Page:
Posted in Whathaveyou on July 18th, 2014 by H.P. Taskmaster
Baltimore heavy psych rockers The Flying Eyes have announced plans to return to Europe this fall for more touring. They were there late last summer with Golden Animalsand will be joined this time by Lazlo Lee and the Motherless Children, with whom the band has shared the stage at the Moving the Earth fest. The Flying Eyes were most recently heard from on a Heavy Psych Sounds four-way split with Naam, Black Rainbows and White Hills (review here) and their most recent full-length was last summer’s sun-soaked Lowlands(review here), which delved into natural-sounding blues rock without losing a classically-influenced edge. They are, simply put, a better band than people seem to know.
Posted in Reviews on June 11th, 2014 by H.P. Taskmaster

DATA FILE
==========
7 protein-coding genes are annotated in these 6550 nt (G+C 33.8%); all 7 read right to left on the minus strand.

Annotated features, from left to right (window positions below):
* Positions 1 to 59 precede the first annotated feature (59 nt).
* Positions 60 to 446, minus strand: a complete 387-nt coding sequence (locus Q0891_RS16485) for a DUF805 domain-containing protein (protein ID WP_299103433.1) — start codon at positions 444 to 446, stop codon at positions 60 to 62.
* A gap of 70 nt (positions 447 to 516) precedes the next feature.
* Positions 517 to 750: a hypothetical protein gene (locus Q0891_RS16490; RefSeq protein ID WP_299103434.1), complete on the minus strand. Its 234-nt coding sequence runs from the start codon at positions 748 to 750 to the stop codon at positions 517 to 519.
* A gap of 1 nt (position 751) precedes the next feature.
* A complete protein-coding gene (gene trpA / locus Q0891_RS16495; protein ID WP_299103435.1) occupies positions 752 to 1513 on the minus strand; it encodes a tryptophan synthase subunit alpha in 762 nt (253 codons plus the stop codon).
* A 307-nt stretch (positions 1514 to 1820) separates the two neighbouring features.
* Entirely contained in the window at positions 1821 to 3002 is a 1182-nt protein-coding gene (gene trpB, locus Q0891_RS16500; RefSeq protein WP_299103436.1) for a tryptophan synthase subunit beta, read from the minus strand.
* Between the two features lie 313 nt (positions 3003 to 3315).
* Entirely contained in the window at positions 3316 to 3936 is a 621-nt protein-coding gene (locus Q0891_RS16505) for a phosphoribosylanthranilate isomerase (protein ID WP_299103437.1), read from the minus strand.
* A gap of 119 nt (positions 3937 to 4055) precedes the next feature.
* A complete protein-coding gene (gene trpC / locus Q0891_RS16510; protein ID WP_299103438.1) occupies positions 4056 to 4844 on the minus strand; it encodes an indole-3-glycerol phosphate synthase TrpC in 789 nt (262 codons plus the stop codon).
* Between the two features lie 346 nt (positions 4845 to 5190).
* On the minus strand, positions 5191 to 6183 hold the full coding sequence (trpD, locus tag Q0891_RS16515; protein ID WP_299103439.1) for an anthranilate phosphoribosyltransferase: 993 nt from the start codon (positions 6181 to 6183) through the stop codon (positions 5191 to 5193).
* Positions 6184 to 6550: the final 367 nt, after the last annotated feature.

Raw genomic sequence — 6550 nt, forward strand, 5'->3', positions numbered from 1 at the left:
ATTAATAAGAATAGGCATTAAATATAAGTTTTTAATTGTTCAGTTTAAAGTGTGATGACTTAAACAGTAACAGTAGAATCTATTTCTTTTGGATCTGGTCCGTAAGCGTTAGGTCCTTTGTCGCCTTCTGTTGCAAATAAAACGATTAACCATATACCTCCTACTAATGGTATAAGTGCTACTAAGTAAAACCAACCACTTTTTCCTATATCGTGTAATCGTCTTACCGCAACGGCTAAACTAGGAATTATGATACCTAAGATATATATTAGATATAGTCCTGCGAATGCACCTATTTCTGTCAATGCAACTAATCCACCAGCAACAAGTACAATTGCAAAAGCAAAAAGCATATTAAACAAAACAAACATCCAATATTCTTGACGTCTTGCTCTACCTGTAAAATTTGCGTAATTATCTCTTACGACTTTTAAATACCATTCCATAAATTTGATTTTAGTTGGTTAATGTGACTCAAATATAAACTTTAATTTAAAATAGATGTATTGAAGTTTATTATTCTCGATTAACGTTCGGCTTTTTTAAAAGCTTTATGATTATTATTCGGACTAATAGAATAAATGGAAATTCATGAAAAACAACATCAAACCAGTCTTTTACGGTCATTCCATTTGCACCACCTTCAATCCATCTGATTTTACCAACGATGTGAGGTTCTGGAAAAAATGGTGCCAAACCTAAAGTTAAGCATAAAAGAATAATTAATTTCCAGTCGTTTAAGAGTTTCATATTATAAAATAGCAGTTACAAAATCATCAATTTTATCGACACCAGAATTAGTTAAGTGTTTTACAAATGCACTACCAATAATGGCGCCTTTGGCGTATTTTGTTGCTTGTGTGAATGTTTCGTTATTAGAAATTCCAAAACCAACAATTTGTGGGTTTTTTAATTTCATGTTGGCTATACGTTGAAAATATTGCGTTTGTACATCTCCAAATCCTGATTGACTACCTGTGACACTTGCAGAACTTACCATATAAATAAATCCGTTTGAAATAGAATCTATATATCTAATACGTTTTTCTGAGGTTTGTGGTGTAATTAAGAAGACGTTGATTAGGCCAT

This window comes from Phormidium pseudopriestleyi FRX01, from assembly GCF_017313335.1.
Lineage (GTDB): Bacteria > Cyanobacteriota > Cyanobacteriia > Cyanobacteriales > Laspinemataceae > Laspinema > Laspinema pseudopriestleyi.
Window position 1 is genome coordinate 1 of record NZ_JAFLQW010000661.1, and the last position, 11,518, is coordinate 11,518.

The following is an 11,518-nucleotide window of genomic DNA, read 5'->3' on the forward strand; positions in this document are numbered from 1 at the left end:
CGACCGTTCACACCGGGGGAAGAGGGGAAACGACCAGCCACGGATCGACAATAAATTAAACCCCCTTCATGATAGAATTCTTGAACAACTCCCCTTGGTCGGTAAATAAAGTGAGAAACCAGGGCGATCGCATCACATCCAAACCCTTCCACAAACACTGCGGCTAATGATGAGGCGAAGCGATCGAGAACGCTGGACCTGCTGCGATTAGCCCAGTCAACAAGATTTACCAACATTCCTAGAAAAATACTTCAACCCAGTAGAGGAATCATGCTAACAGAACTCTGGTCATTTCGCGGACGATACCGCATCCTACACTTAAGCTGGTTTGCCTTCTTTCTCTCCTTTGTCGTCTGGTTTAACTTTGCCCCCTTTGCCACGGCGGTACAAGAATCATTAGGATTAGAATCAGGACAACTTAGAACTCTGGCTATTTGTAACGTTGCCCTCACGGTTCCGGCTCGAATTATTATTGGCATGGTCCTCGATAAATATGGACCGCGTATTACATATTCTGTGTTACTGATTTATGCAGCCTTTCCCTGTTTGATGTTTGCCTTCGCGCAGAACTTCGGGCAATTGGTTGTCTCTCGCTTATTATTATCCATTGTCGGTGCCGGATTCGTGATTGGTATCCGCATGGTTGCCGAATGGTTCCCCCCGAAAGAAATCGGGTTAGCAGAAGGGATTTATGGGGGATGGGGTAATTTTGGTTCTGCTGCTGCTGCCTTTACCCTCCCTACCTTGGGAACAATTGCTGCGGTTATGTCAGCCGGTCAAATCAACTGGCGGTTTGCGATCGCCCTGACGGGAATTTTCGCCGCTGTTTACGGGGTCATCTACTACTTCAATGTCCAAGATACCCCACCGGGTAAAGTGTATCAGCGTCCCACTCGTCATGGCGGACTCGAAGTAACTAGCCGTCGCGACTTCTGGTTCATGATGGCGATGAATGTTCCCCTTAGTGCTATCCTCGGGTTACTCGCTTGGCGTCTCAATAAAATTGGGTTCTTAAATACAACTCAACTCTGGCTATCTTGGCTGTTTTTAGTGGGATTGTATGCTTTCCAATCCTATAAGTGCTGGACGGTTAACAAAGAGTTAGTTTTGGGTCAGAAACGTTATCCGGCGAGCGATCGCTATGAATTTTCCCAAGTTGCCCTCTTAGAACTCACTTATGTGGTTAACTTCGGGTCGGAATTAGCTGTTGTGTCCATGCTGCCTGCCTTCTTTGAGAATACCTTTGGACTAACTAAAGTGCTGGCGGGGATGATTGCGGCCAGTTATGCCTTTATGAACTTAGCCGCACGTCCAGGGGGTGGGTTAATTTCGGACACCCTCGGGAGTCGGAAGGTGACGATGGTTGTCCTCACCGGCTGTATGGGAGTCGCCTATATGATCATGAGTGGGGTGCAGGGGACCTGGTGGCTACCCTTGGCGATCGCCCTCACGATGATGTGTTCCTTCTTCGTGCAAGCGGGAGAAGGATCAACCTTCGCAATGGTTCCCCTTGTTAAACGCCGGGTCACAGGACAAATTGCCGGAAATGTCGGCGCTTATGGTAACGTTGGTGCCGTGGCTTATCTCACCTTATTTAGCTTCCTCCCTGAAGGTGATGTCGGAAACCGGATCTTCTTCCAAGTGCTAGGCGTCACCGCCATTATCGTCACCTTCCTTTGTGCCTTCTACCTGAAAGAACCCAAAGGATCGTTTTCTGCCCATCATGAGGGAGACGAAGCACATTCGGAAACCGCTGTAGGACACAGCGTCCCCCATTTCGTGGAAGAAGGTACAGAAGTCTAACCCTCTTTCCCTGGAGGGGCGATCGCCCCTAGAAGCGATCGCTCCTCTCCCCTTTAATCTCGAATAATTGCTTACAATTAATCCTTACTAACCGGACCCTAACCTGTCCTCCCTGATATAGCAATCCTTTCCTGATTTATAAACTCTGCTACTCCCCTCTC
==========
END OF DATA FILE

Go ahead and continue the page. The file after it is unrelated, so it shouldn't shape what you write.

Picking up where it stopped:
The four bands included, tripped out as they are, can hardly account for the amount of space traversed. Italy’s Black Rainbows, led by guitarist/vocalist Gabriele Fiori — whose own contributions to European psychedelia include running the label issuing this release, Heavy Psych Sounds and assembling this year’s inaugural Totem Psych Fest, taking place this summer outside of Rome (more info here) — unite with Brooklyn heavy space rockers and past tourmates Naam, well-kept New York secret outfit White Hills and bluesy Baltimore explorers The Flying Eyes for a 2LP gatefold four-way split featuring a side from each. All four groups work regularly in pretty extended forms, so you basically get a song or two from each, but still, the fact that they all got together and combined their efforts for this release makes it something special, the limited numbers of the vinyl and various colors (as well as a CD version) having been pressed in time for this year’s Desertfest, at which Black Rainbows also appeared. Everyone involved shares an obvious affinity for heavy psychedelic rock, but as one would hope for a release of this nature, there are also four distinct takes presented across the split — the official title of which is Heavy Psych Sounds 4-Way Split Vol. I– and each band takes advantage of an opportunity to bliss out in their own way, beginning with Naam – who’ve spent significant time on tour in Europe both before and after issuing their latest album, 2013′s Vow(review here) — on their two tracks, “Skyscraper (Ambient Mix)” and “Thickening Web,” which are included as side 1A leading off the 51-minute double-LP.